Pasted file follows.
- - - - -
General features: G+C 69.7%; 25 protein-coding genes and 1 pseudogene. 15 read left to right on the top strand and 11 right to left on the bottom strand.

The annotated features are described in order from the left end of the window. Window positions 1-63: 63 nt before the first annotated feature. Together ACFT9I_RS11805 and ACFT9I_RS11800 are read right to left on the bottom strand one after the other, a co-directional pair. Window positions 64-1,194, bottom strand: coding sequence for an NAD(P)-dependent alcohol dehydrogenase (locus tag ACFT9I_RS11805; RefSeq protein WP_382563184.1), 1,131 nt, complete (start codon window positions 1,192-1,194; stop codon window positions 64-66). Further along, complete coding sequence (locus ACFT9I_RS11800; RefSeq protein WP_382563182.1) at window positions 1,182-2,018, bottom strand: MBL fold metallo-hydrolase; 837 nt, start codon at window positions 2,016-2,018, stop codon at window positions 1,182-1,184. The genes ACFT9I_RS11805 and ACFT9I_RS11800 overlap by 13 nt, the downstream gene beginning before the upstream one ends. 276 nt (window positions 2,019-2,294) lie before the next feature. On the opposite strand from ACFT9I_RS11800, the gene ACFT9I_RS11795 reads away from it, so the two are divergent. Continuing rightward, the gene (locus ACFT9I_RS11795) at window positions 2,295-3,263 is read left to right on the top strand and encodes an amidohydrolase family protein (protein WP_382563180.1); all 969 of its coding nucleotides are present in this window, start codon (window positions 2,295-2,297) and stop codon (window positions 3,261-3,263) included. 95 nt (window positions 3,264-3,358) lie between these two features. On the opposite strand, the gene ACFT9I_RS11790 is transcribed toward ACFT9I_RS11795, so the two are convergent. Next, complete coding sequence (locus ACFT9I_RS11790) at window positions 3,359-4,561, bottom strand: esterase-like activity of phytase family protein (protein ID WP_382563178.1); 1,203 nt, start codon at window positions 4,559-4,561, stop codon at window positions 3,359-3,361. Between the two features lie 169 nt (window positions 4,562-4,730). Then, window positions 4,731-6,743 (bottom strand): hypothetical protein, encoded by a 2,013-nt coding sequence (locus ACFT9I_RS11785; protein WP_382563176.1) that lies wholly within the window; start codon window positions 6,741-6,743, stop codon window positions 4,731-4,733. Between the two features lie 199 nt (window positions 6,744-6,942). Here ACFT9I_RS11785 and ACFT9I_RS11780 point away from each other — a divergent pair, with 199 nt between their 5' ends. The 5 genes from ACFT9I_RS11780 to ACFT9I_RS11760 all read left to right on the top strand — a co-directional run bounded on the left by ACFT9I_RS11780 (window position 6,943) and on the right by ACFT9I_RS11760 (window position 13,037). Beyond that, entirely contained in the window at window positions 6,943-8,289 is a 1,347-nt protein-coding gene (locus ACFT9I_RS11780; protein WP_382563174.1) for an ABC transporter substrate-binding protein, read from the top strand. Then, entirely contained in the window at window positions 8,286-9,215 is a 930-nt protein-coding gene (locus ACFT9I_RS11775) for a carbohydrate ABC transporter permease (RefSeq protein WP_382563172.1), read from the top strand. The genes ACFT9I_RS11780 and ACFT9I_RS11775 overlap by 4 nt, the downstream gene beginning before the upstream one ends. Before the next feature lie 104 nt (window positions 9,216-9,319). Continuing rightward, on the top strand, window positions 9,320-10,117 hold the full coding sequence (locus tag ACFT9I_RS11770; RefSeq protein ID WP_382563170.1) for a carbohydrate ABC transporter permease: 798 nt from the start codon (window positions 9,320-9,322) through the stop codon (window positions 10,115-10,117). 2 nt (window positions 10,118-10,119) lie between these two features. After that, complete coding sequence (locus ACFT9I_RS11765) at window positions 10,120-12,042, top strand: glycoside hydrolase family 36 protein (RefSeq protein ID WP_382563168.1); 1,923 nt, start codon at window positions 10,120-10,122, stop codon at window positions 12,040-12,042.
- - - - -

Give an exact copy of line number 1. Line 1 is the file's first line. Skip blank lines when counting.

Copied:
General features: G+C 69.7%; 25 protein-coding genes and 1 pseudogene. 15 read left to right on the top strand and 11 right to left on the bottom strand.